It was with a mix of trepidation and anticipation that I read Dambisa Moyo’s newly-released book, Winner Take All: China’s Race for Resources and What it Means for the World: trepidation because my colleague Michael Levi and I are currently finishing a book on China’s resource quest; and anticipation because it is actually fun to read a book on a topic on which you are writing … as long, of course, as it doesn’t say exactly what you planned to say. Read more »

China Tries to Breathe Free

by Elizabeth C. Economy
The National Stadium, also known as the 'Bird's Nest', can be seen next to a tower bearing the Olympic rings and a building under construction on a high air pollution day in Beijing on June 6, 2012. The National Stadium, also known as the 'Bird's Nest', can be seen next to a tower bearing the Olympic rings and a building under construction on a high air pollution day in Beijing on June 6, 2012. (David Gray/Courtesy Reuters)

After one day in Beijing, I had a sore throat. After two days, I had a cough. In nine days, the sun never made an appearance. So, when I returned to New York from Beijing earlier this week, I wasn’t surprised to learn from a friend who tracks China’s air quality that the pollution in the country’s capital during my stay had been among the worst since 2007.

There really isn’t any mystery as to why Beijing’s air pollution is so bad. Read more »

An Emissions Trading Scheme for South Korea: Momentum for Rio+20?

by Scott A. Snyder
United Nations Secretary-General Ban Ki-moon speaks during the opening of the High Level Segment at the UN Climate Change Conference (COP17) in Durban (Rogan Ward/courtesy Reuters) United Nations Secretary-General Ban Ki-moon speaks during the opening of the High Level Segment at the UN Climate Change Conference (COP17) in Durban (Rogan Ward/courtesy Reuters)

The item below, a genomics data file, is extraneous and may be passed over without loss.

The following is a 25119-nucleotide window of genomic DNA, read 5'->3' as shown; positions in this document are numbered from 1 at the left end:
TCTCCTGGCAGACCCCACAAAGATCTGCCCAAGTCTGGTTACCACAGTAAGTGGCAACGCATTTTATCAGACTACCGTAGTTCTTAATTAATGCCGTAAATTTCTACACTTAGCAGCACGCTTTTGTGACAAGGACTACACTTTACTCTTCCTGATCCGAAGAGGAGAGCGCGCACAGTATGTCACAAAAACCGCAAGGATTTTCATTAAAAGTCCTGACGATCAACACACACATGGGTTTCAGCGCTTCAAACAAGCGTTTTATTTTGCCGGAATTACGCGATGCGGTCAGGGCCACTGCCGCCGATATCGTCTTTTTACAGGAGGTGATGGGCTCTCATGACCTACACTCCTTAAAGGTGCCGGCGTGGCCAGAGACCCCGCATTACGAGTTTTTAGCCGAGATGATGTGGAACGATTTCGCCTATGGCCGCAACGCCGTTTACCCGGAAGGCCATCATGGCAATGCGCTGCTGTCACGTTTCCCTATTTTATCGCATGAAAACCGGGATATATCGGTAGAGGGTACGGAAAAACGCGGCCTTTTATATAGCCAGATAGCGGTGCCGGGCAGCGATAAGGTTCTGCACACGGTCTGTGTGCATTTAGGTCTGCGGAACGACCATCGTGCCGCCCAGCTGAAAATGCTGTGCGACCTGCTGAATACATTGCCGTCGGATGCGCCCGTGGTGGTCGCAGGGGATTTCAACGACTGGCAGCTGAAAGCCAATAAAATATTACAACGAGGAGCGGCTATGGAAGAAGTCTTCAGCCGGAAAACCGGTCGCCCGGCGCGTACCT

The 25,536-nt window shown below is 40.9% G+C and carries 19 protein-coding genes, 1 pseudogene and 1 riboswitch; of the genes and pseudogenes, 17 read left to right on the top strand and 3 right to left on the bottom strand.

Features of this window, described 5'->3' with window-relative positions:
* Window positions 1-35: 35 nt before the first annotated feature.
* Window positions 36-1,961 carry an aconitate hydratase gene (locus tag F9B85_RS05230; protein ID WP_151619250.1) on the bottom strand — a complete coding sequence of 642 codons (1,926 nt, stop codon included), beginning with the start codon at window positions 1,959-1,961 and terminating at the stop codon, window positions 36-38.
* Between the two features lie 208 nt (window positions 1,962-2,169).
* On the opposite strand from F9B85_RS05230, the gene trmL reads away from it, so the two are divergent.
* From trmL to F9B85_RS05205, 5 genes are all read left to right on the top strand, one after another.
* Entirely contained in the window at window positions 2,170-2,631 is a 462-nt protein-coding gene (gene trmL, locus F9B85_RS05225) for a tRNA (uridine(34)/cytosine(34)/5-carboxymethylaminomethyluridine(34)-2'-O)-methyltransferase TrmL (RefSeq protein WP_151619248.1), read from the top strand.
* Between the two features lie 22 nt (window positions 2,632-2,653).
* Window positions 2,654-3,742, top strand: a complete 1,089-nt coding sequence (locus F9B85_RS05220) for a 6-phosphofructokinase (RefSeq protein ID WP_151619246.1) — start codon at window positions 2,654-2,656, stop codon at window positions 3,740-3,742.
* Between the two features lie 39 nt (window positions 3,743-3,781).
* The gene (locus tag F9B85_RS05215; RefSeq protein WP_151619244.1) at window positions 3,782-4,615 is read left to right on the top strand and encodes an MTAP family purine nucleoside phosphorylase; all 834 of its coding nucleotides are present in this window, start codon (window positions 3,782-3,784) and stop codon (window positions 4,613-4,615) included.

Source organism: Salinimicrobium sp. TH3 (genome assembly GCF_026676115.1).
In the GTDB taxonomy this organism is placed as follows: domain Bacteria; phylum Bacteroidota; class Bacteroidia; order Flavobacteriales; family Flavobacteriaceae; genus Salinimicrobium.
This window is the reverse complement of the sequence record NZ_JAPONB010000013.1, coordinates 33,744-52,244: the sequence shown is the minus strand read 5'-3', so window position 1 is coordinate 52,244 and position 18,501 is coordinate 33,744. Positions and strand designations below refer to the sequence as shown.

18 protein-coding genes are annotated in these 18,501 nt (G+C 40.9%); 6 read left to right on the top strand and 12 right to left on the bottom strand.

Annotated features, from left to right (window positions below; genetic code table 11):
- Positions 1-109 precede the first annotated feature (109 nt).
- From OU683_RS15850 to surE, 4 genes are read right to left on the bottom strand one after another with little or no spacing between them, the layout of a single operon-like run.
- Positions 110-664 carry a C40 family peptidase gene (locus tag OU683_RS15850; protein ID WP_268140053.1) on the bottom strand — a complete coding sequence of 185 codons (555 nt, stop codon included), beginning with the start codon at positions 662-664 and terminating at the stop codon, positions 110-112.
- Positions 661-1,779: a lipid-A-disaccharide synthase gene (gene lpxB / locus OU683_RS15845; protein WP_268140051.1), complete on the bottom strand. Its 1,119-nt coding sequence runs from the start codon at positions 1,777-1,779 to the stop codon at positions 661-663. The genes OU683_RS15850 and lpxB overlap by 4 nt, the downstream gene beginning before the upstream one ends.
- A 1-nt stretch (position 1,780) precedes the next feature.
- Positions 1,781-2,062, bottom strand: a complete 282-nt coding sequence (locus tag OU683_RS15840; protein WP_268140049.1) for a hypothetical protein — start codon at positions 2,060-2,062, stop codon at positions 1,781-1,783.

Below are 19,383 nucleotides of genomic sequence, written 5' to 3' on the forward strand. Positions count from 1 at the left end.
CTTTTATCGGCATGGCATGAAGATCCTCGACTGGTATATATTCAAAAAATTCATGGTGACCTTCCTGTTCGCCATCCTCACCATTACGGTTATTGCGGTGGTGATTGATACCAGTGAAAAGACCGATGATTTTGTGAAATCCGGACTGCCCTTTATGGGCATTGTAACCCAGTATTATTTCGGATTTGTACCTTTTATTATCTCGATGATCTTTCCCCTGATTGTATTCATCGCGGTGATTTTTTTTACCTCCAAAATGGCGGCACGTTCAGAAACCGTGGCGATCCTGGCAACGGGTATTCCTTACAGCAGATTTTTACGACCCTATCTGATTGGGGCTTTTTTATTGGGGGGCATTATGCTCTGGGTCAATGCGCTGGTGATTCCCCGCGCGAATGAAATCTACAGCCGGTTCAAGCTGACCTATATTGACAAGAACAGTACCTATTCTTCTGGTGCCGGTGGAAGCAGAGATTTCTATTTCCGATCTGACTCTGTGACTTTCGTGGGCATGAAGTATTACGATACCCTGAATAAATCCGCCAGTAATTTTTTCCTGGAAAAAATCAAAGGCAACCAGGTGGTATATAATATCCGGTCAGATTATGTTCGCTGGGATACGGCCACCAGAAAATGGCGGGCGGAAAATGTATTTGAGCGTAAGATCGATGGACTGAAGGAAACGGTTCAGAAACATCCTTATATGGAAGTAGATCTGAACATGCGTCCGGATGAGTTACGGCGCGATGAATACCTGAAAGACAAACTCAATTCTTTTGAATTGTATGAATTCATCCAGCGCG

Lee Myung-bak departs Seoul for the G-20 in Los Cabos and the Rio+20 Conference on Sustainable Development with an unanticipated political feather in his camp in the form of ratified national legislation establishing an Emissions Trading Scheme (ETS) that is scheduled to take effect in 2015. But, as Jill O’Donnell describes in her latest ROK Green Growth Quarterly analysis, the legislation passed as part of a lame duck session of the eighteenth ROK National Assembly prior to its departure from office in early May has received relatively little public attention in South Korea. Read more »

Can China Change Its Growth Model?

by Evan A. Feigenbaum
The Oriental Pearl Tower is pictured through a glass wall as people walking past and the skyline behind are reflected on the wall in the financial district of Pudong. (Aly Song / Courtesy Reuters) The Oriental Pearl Tower is pictured through a glass wall as people walking past and the skyline behind are reflected on the wall in the financial district of Pudong. (Aly Song / Courtesy Reuters)